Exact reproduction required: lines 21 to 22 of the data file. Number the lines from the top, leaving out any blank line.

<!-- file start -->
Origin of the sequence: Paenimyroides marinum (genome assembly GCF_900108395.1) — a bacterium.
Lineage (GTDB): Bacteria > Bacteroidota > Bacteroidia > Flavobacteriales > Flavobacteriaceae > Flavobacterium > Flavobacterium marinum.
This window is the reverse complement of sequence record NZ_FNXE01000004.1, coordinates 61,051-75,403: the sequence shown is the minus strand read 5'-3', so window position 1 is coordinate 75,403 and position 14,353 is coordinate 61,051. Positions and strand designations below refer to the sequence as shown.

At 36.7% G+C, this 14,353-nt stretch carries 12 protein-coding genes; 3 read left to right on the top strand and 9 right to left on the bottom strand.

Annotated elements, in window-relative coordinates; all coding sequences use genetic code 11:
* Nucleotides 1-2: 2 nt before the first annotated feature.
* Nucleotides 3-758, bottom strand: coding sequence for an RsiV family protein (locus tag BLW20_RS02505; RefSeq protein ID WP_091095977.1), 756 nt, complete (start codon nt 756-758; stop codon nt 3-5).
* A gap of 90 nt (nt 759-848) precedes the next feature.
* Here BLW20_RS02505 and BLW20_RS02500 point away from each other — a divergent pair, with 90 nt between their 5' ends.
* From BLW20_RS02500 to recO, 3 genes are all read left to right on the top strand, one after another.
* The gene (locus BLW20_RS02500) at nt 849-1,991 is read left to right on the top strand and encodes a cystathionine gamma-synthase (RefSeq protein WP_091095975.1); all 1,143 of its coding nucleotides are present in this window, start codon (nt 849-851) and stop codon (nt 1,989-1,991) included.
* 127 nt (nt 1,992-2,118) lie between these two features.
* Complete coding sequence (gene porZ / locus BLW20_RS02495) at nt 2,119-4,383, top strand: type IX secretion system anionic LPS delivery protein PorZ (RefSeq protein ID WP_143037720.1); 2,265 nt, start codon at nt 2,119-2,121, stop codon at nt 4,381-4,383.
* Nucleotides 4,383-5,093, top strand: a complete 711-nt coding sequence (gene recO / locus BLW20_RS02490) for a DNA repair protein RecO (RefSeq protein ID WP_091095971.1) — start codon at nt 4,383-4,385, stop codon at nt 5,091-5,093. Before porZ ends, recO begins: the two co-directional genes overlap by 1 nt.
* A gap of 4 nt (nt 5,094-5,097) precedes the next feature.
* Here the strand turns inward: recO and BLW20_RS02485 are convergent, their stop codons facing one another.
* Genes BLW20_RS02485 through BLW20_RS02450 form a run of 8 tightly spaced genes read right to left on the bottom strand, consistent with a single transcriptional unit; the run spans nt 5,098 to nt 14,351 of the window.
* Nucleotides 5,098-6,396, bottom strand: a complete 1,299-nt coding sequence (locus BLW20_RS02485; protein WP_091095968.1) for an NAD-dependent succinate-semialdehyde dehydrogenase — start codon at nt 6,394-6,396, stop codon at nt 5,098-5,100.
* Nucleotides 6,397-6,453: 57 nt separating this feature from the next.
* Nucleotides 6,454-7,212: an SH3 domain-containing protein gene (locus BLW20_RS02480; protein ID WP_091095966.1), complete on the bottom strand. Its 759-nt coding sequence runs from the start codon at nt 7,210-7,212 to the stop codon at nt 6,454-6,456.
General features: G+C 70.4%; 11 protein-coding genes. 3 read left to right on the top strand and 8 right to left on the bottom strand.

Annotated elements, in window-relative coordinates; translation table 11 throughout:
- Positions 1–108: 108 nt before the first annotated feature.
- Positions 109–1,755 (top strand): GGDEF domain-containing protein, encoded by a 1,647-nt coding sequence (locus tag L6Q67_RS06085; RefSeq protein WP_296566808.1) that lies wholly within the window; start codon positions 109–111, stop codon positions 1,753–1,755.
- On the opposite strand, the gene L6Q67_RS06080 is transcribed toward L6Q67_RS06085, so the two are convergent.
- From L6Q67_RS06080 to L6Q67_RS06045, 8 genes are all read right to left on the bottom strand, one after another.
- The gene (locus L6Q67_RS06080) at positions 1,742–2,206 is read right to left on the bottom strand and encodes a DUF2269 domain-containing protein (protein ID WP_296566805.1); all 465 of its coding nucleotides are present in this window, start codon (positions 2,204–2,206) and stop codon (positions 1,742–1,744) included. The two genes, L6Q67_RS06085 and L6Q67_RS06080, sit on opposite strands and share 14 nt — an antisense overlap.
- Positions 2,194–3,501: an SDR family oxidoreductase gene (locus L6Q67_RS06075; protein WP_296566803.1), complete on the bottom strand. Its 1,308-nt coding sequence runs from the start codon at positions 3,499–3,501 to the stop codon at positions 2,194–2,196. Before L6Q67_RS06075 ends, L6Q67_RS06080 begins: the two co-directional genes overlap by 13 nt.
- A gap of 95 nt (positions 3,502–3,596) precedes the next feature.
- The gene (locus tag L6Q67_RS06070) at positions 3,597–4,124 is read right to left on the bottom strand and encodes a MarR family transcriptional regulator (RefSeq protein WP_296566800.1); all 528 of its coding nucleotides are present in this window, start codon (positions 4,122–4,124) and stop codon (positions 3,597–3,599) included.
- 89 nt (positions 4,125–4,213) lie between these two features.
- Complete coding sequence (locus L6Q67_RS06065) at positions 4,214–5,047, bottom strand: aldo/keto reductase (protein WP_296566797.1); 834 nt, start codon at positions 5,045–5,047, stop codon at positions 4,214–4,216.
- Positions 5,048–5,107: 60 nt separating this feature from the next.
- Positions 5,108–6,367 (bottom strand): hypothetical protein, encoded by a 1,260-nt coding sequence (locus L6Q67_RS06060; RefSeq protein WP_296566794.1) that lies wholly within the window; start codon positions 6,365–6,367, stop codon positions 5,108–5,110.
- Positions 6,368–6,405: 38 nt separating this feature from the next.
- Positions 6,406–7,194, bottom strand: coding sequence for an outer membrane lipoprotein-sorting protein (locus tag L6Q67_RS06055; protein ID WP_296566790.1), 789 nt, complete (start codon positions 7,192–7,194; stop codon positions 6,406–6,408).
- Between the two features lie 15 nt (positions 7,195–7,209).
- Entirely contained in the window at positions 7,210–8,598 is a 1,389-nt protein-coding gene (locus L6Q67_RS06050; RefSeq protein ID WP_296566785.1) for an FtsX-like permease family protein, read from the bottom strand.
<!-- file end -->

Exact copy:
General features: G+C 70.4%; 11 protein-coding genes. 3 read left to right on the top strand and 8 right to left on the bottom strand.

Annotated elements, in window-relative coordinates; translation table 11 throughout: